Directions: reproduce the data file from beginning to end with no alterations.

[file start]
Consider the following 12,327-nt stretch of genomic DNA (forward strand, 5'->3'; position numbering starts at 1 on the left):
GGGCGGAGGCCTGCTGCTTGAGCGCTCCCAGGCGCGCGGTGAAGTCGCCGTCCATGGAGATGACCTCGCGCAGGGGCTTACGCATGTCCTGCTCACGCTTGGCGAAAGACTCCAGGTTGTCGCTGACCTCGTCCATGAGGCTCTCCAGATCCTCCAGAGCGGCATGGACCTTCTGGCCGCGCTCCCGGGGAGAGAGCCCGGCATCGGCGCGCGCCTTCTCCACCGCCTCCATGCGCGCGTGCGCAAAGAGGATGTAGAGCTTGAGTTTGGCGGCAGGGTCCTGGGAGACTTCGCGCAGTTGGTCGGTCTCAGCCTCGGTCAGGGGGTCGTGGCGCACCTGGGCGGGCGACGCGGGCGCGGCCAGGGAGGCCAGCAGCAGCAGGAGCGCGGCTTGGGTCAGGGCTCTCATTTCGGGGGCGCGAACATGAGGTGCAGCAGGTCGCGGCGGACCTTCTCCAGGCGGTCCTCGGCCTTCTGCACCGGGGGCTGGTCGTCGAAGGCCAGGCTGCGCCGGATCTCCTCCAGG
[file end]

Consider the following 12,327-nt stretch of genomic DNA (forward strand, 5'->3'; position numbering starts at 1 on the left):
GGGCGGAGGCCTGCTGCTTGAGCGCTCCCAGGCGCGCGGTGAAGTCGCCGTCCATGGAGATGACCTCGCGCAGGGGCTTACGCATGTCCTGCTCACGCTTGGCGAAAGACTCCAGGTTGTCGCTGACCTCGTCCATGAGGCTCTCCAGATCCTCCAGAGCGGCATGGACCTTCTGGCCGCGCTCCCGGGGAGAGAGCCCGGCATCGGCGCGCGCCTTCTCCACCGCCTCCATGCGCGCGTGCGCAAAGAGGATGTAGAGCTTGAGTTTGGCGGCAGGGTCCTGGGAGACTTCGCGCAGTTGGTCGGTCTCAGCCTCGGTCAGGGGGTCGTGGCGCACCTGGGCGGGCGACGCGGGCGCGGCCAGGGAGGCCAGCAGCAGCAGGAGCGCGGCTTGGGTCAGGGCTCTCATTTCGGGGGCGCGAACATGAGGTGCAGCAGGTCGCGGCGGACCTTCTCCAGGCGGTCCTCGGCCTTCTGCACCGGGGGCTGGTCGTCGAAGGCCAGGCTGCGCCGGATCTCCTCCAGG